Friday, July 4, 2014

Mel Houston, Height Comparison - 295

Originally published May 17, 2010
Mel Houston's height varies depending on the source, as tall as 5'9" and as short as 5'1". What's more certain, however, is that, whatever his height was, he was a lot shorter than one-time teammate Randy Johnson.

"Look in Baseball America," Johnson told Sports Illustrated in 1992, "and there's a picture of me and Mel Houston, all 5'8" of him."

It was a comparison that the 6'10" Johnson was never comfortable with. But for Houston, it is the one that has remained his connection to a future hall of famer.

Houston's was a career that would never see the majors, let alone the heights of Johnson's. But it was one that would be often resurrected as an illustration of either how tall the Big Unit was, or how the Big Unit hated talking about how tall he was.

Houston was taken by the Expos in the second round of the 1985 January draft. He spent that year at short-season Jamestown, where Johnson would join him.

When Jamestown Post-Journal sports writer Jim Riggs recalled Johnson in 2009 as Johnson notched his 300th major league win, it was the "memorable photo" of Johnson and Houston that Riggs thought of. Riggs also recalled the height disparity as larger, with Houston at 5'6".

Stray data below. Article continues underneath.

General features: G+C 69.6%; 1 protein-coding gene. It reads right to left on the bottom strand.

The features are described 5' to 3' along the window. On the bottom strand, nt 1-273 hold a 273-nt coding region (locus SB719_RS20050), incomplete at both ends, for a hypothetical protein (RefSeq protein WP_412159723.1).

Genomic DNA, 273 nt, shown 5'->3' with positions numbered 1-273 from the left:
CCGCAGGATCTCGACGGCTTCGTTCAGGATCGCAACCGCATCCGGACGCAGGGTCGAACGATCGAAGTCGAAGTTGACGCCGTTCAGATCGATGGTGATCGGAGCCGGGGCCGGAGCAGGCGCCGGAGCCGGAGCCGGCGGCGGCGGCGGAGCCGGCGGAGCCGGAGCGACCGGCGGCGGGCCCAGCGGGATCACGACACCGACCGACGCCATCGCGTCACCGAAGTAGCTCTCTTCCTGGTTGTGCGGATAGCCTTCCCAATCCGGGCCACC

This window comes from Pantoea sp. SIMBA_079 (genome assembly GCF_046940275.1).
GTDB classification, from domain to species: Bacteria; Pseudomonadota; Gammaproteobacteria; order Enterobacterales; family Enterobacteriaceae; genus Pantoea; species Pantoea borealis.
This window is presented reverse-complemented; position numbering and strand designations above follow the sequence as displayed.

Houston, along with Johnson, moved on to single-A West Palm Beach for 1986. Houston would hit just .185 that year. But he did have his games. In one, July 23, Houston came in hitting .178, but still went 3-for-3. Mostly, however, Houston had the other kinds of games.

"(Mel) gave their pitcher a good at-bat but couldn't get the hit," West Palm Beach Manager Felipe Alou explained to the Palm Beach Post June 26 after Houston failed to get a clutch hit.

A Houston 11th-inning home run sealed an April 14, 1987 win. It was one of just two he would hit that year. The second would be when Houston rejoined Johnson with a promotion to AA Jacksonville.

Houston spent much of 1988 and 1989 at Jacksonville, with a couple brief stints at AAA Indianapolis. He spent all of 1990 at AAA. His height was recorded that year on his CMC card as 5'9", the same as its recorded as at Baseball-Reference. Fifteen more games at Indianapolis for 1991 and Houston's pro career was done.

Five years later, in another story on Johnson, where Johnson told of how he felt is time in the minors amounted to being in a three-ring circus, a New York Times reporter would again use Houston as a comparison for Johnson's height. The reporter would also add a few inches to the height disparity.

"Who wouldn't feel that way," the reporter wrote, "when one of your team's ideas of good promotion is to pose you at every opportunity with a 5-1 shortstop named Mel Houston?"

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